Finding Support. Being listened to and validated for their perceptions made a big difference, especially around sensitive topics they might not have shared with friends and family. Topics like challenges with a special needs child, their take on a financial issue or ideas for a new career. Encouraged to share these questions and concerns related to the divorce process and being heard by their attorney, mediator, financial or other collaborative professional further solidified their point of view. Becoming more engaged and fully participating in the divorce process ensured a better outcome, as their spoken concerns helped shape the agenda.
New Chapter, Same Dynamic. A particularly tough topic continued to be co-parenting and making sure the kids understood what was happening, given their ages. The familiar lack of respect showed my clients during their marriage, now played out in a lack of communication, too much control or fights around changes to pre-arranged parenting plans, for example. If my client was still being put down, their efforts and time still taken for granted, maintaining a positive view of their partner in the eyes of the children was challenging. Our work here supported their interest in taking the “high road,” and not criticizing their spouse, especially when they felt vulnerable and afraid of seeing the quality of their own relationships with the children suffer, due to these dynamics.
A Clearer View. Gradually my clients saw patterns, made connections, and began to feel better about themselves. Maybe things weren’t all their fault. Maybe their partner’s inability to take responsibility for their issues played a role. They were encouraged to continue to seek out as much social support as possible. Fortunately, some of the people I was talking with had friends who were able to see things from their perspective too, which strengthened their newfound realizations.
Setting Boundaries. As clients questioned themselves less and had support to think through what they actually needed day to day and in their divorce process, it became clear they needed to set boundaries with their partners. Saying “No” can be hard but vital when your self-care and mental health are on the line. Not to mention finances or childcare arrangements. Or that this isn’t the weekend for their partner to get their stuff out of the garage. Respectfully, clarifying their views one issue at a time, my clients practiced speaking up. Sometimes repeating themselves made a difference and partners listened with the support of the divorce team. What a reward. Clients’ sense of control over their lives grew; they could decide how they spent their time, within the context of agreements made about their separation. They could share their perspectives, make decisions and take action in a way that made sense to them, suited them and their style and way of approaching life.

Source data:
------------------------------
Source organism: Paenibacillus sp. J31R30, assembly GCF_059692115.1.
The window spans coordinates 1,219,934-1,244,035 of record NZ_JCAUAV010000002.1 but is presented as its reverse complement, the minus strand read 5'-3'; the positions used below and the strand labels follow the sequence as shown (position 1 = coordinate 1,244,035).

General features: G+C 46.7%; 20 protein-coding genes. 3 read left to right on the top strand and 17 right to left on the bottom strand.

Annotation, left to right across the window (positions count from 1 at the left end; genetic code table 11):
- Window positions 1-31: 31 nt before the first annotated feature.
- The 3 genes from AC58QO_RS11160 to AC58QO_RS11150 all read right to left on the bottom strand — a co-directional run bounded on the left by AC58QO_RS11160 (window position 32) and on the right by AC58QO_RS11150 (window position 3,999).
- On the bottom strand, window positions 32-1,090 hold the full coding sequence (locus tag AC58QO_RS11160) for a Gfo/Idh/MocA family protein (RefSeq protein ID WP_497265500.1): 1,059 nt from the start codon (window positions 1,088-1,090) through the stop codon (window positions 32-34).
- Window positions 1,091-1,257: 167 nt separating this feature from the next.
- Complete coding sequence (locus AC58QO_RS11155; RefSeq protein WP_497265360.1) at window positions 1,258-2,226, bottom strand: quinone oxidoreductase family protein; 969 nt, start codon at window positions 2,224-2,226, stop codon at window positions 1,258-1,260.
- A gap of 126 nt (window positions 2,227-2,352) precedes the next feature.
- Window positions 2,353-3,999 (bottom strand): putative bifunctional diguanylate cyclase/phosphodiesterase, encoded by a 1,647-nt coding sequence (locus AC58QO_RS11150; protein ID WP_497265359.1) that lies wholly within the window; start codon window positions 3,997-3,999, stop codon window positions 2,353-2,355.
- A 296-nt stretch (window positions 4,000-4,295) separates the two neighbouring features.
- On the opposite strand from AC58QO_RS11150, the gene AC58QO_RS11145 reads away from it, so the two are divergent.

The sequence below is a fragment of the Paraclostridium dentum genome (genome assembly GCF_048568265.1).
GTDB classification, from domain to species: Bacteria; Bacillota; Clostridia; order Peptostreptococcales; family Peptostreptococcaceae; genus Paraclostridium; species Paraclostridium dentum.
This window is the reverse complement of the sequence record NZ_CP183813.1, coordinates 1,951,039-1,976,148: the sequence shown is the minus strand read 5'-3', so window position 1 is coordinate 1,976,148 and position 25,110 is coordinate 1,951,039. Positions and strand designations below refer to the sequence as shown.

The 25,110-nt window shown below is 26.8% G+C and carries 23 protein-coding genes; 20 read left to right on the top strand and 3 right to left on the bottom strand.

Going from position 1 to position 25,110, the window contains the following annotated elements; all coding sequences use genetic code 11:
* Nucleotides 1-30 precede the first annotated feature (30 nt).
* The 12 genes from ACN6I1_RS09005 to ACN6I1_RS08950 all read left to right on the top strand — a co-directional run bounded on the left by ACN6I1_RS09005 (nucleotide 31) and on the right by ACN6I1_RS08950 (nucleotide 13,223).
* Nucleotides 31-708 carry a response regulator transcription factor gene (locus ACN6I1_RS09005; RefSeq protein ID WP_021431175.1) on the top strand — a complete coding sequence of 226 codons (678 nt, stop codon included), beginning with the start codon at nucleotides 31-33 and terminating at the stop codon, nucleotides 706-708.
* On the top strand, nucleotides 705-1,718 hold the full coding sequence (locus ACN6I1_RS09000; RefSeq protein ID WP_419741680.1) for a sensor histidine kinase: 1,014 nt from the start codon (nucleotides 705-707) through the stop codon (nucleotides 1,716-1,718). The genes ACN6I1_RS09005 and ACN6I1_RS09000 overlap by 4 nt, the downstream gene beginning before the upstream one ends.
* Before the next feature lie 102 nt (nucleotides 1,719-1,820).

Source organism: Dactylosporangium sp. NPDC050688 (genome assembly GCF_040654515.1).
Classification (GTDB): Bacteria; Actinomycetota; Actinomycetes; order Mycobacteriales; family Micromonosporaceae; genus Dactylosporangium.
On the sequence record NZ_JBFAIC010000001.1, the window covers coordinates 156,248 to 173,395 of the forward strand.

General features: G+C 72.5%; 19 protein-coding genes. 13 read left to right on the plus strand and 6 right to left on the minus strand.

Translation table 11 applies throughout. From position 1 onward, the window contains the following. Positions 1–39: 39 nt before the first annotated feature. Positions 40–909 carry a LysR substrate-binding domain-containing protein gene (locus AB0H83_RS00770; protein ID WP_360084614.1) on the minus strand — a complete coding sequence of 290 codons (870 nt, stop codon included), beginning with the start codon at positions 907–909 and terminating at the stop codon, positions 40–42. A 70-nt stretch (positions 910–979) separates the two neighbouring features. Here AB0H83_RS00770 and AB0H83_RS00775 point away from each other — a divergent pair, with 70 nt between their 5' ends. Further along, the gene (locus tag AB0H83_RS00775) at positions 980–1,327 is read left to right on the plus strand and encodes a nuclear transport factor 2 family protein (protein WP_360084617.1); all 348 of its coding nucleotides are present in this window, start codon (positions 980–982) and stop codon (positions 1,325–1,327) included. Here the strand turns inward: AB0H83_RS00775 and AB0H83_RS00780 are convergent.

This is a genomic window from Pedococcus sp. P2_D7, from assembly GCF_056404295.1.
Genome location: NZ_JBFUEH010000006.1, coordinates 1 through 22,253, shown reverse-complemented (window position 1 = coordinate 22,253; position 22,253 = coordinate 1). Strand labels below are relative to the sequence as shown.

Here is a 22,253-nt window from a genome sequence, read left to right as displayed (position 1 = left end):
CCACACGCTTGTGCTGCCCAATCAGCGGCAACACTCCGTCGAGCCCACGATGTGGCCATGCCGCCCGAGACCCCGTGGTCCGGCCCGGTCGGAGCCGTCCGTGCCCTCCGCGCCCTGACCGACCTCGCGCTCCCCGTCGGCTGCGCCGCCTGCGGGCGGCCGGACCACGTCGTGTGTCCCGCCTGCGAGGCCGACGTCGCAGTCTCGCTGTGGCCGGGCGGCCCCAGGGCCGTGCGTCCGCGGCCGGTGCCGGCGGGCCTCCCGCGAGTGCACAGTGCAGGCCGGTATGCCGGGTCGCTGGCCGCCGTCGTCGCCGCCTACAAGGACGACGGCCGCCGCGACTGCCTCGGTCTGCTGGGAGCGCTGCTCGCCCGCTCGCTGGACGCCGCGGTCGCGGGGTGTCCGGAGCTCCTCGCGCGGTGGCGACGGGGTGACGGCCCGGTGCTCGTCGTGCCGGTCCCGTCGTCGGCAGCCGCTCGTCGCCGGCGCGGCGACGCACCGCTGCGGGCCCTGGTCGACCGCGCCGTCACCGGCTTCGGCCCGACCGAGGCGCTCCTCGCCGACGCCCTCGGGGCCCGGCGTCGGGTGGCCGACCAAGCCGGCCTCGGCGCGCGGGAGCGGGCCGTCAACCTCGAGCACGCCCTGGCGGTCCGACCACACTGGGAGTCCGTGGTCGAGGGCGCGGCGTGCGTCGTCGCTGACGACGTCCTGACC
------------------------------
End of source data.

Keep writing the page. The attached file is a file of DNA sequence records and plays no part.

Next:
Looking Forward. It was now easier to entertain thoughts of the future. Perhaps if they took the time to think about what they wanted (maybe had always wanted) and moved in that direction, things might turn out differently this time. Though it was still scary to think about going back to work, once concerns about children, housing or health issues were addressed at least initially, progress was possible.
A Gradual Process. Taking the smallest of steps, talking with people in industries of interest and being taken seriously for their ideas was pivotal. Again, it was life changing to have an experience that countered years of feeling discounted, in this case for creative thoughts about work and business. In most cases it didn’t happen overnight, but gradually as my clients built their networks, perhaps enrolled in community college, graduate school, a specific training program, chins lifted. Resumes were updated and particular jobs and companies targeted for their alignment with client interests, values and transferrable skills. Things began to happen. They continued to build momentum in response to the positive feedback and encouragement they received from established and newly formed networks, as unimaginable as this might have seemed a few months ago.